In most cases, breast augmentation is considered elective or "cosmetic" surgery, which means you will probably have to pay for it yourself. Total costs vary in different regions of the country, but average between $5,000 and $6,000.

According to the American Society of Plastic Surgeons (ASPS), in 1998, the average fee charged by the surgeon for breast augmentation was $3,077. (That does not cover anesthesia, hospital/surgical center charges, or the cost of the implant, which adds $1,500 to $2,000.)

The ASPS reports the following state-by-state averages of fees charged by plastic surgeons in 1998: California, $3,234; New York, $4,417; Florida, $2,616; Texas, $2,851.

More to Know
How will your life change after breast augmentation? Aside from the fact that there is a good likelihood that you'll be happier with your new shape, you'll find few restrictions or big changes. But here are a few things to keep in mind.

  • Breast cancer screening and mammography. As for all women, you will need regular mammography exams after a certain age to detect breast cancer. Both saline and silicone implants can obscure the tissue in which a tumor may be present, making detection more difficult. However, breast implants that have been positioned under the muscle are less likely to interfere. When you book your mammogram, tell them you have implants and that you want a technician who has been specially trained. At your appointment, remind them again. Breast implants can rupture with improper mammogram handling.
  • Breast-feeding. You should be able to breast-feed successfully after breast augmentation. According to La Leche League, many women with silicone breast implants have successfully nursed with no apparent harmful effect to themselves or their children.
  • Implants don't last forever. Most likely you will need to replace the implants at some point down the road, which means you'll need another surgery. Discuss implant product warranty with your doctor so you are clear about what is and isn't covered in the cost of the surgery.

Types of Breast Implants
A breast implant is a silicone shell filled with either a saline (salt water) solution or silicone gel. The implant most often used today is saline-filled. Under some conditions, silicone gel implants can be used, but these are mostly used for reconstructive surgery. Because saline is similar in composition to other body fluids, if a saline implant should rupture and leak, the saline solution, which is harmless, is absorbed by the body.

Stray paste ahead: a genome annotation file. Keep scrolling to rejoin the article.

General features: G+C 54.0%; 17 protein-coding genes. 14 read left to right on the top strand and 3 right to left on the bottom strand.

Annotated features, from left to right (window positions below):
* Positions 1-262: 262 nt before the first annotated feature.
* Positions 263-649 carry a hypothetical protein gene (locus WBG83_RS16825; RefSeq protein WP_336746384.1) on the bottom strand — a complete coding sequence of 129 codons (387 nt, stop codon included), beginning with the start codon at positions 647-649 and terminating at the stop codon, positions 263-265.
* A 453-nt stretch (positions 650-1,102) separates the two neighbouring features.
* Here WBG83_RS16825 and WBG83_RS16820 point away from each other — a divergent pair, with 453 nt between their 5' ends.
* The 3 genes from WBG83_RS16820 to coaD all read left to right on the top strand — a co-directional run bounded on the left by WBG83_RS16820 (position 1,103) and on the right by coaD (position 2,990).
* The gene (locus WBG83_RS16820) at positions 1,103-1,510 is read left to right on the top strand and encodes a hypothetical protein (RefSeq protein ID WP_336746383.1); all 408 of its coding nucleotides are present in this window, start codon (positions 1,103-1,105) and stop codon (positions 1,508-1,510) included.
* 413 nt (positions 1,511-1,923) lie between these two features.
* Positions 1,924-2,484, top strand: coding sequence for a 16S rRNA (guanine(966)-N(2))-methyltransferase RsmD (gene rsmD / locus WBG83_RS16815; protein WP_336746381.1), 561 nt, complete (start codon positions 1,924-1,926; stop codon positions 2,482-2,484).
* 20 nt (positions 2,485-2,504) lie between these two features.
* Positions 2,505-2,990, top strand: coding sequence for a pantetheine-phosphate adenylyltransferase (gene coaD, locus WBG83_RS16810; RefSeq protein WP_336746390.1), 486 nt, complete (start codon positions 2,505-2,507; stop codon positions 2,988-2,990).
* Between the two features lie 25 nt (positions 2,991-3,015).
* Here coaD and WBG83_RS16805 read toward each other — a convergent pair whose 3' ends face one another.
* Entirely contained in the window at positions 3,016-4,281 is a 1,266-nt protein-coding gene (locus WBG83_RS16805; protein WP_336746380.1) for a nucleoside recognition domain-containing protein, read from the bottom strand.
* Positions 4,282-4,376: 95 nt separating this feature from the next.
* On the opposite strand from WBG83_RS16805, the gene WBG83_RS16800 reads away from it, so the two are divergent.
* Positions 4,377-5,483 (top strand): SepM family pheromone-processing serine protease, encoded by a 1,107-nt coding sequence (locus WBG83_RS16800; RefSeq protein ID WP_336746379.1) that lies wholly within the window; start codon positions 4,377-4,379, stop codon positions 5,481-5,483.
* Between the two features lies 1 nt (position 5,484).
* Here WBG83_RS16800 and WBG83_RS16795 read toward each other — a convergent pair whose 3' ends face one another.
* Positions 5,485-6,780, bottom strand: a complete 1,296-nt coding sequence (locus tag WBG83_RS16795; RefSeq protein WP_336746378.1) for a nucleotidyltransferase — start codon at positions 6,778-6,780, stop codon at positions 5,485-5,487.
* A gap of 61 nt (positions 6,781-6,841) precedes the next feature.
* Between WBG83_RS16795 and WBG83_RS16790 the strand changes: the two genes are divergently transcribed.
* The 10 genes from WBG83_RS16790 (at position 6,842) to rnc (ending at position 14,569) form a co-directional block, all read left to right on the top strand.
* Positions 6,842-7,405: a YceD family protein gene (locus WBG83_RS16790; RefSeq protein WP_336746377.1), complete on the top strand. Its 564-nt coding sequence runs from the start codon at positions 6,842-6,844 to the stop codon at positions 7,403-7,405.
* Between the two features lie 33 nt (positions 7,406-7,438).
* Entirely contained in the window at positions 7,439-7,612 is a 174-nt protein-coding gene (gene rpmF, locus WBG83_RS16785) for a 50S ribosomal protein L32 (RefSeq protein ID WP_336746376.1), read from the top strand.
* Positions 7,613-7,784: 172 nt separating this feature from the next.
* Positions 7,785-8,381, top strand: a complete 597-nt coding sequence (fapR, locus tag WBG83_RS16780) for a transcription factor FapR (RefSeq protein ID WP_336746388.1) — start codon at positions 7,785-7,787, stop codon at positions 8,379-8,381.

There are round implants and anatomic implants. The anatomic implants may also be described as "teardrop", "anatomical",or "tapered" implants. The tapered implant is sometimes suggested for thinner women because it may result in a more natural-looking upper chest.

The rounded implant gives a fuller upper chest and cleavage. Implants of either type placed behind the muscle may provide a similar appearance.

The outer surface of the implant may be either textured or smooth. Textured implants may help reduce capsule formation around the implant. The evidence is not conclusive. Some surgeons have found that textured implants have more of a tendency to ripple. Advocates of smooth implants claim that they are less likely to cause visible rippling (especially if placed below the pectoral muscle) and are more natural to the touch.

Because there is a lack of evidence supporting the safety of silicone gel-filled implants, the Food & Drug Administration (FDA) restricted their use to primarily reconstructive procedures in approved clinical studies. Some women requiring replacement of existing gel implants may also be eligible to participate in the study. Saline-filled implants are currently under review for both reconstructive and elective purposes.

Adjustable-fill implants allow the implant size to be adjusted after the initial surgery. A self-sealing tube and valve allow the surgeon to add or remove additional fluid to increase or decrease the size, respectively. The valve is often removed surgically and the implants remain at their adjusted size.

An alternative implant filled with a purified form of soybean oil is also being evaluated and it is not known if it will be available for general use.